Berkeley has stepped into the ring in the fight against big tobacco.
Tuesday night the City Council unanimously passed a resolution asking local newspapers to voluntarily refrain from running tobacco ads, or to accompany them with an anti-smoking ad of equal size.
The resolution, which passed 8-0 with Councilmember Diane Woolley abstaining, is intended to combat the tobacco companies advertising onslaught targeting teenagers. And it called for newspapers to prepare to fight any legal challenges advertisers may bring against them in any free-speech issues that rejecting to run the ads may create.
The resolution will be sent to the managing editors of eight major papers: The Bay Times, the East Bay Express, Metro, The Oakland Tribune, the San Francisco Bay Guardian, the San Francisco Chronicle, the San Francisco Examiner and the San Francisco Weekly.
Aware and concerned with any free speech issues, Mayor Shirley Dean said that it would be “voluntary and therefore constitutional.” Dean proposed the resolution.
“I don’t agree that this is dictating to anyone,” she said. “It’s not the city telling newspapers what to do or interfering. I think that would be improper.”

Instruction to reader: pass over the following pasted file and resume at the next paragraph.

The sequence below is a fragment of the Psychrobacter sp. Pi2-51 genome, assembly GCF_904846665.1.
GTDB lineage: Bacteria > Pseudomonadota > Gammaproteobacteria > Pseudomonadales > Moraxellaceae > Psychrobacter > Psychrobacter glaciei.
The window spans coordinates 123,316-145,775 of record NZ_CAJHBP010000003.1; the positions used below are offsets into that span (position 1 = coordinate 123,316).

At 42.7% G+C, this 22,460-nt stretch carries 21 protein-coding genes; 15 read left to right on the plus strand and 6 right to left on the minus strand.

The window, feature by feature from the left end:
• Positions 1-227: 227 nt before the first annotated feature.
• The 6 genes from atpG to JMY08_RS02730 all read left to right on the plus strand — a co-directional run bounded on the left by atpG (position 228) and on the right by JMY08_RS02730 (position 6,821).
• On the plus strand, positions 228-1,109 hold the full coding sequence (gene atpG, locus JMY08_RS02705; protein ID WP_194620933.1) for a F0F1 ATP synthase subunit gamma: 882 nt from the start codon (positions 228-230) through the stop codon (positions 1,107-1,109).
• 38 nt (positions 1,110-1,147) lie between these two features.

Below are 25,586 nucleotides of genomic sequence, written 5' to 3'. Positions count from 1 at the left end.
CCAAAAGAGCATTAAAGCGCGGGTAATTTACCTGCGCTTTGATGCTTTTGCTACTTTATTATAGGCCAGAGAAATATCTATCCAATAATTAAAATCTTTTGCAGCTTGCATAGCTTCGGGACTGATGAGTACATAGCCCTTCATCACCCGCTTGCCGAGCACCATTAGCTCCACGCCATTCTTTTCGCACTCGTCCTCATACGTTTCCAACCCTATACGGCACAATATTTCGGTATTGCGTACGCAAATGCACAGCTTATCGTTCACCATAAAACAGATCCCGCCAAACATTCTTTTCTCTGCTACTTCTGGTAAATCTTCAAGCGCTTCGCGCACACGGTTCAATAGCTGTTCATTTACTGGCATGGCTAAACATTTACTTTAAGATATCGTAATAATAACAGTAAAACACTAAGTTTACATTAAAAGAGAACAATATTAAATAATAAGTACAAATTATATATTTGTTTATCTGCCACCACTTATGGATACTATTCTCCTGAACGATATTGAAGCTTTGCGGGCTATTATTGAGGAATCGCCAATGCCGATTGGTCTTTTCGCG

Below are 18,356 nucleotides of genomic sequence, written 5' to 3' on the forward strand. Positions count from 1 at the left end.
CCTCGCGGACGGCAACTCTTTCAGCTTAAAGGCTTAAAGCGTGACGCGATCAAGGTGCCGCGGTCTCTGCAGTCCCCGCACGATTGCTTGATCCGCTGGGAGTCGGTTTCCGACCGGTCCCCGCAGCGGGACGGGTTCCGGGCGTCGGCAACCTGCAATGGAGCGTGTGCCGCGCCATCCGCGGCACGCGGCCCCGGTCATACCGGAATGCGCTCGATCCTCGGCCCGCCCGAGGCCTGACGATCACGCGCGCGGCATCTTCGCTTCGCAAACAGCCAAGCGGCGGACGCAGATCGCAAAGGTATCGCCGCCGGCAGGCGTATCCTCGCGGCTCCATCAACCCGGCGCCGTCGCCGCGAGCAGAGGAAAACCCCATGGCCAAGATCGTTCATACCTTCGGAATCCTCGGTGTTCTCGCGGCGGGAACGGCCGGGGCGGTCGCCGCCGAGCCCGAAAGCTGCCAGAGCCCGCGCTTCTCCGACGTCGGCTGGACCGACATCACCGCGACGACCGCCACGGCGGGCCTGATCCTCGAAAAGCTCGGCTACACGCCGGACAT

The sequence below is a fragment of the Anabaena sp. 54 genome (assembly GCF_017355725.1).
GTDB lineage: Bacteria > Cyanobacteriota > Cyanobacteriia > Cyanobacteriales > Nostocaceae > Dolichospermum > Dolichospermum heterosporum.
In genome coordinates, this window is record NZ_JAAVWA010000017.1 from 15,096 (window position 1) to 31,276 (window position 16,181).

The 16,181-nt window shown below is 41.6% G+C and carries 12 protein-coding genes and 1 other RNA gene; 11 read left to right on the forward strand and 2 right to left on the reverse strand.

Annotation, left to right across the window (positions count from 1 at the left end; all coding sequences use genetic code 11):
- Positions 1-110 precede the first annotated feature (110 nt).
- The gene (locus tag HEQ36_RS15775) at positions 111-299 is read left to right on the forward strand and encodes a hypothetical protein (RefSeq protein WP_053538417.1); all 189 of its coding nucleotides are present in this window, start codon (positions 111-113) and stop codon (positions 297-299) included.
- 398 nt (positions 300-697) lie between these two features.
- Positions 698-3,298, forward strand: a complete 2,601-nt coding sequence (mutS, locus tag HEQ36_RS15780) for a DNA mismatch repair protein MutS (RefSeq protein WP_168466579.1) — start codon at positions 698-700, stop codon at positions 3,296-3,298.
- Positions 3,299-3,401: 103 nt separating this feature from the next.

Dean cited a quote by Steve Falk, president of the San Francisco Newspaper Agency, given to the San Francisco Chronicle on Wednesday, saying that “it is a topic we would want to discuss, not just because the Berkeley City Council brought it up, but it is also a topic on the minds of our readers,”
“I think that is important,” the Mayor said. “I’m just happy to open the discussion.”
Councilmember Diane Wool ley, a former reporter and the only member of the council that abstained in the voting, said that though she doesn’t personally encourage smoking, she doesn’t think that government should get involved. Especially with such a small scope of newspapers, when magazines are preferred by tobacco advertisers.
The discussion that led to the recommendation cited the $5.6 billion tobacco companies spend on ads in magazines with high youth readership, such as Sports Illustrated and People, but noted that some recent editions of the Bay Guardian have included 10 full page tobacco ads.
“Here we have a selected group of newspapers being asked to give up tobacco ads,” Woolley said. “It would be different if we banned all tobacco ads across the country in all mediums.”
“(The City Council) has a tendency to make a law about everything we don’t like,” she said. “We’re not supposed to legislate behavior.”
The Mayor said it would affect the smaller weekly papers more than the major metros that don’t typically run tobacco ads.
“I don’t know if anyone will give them up,” she said. “It would probably be difficult for a paper like the Weekly or the Bay Guardian to give up a lot of revenue.”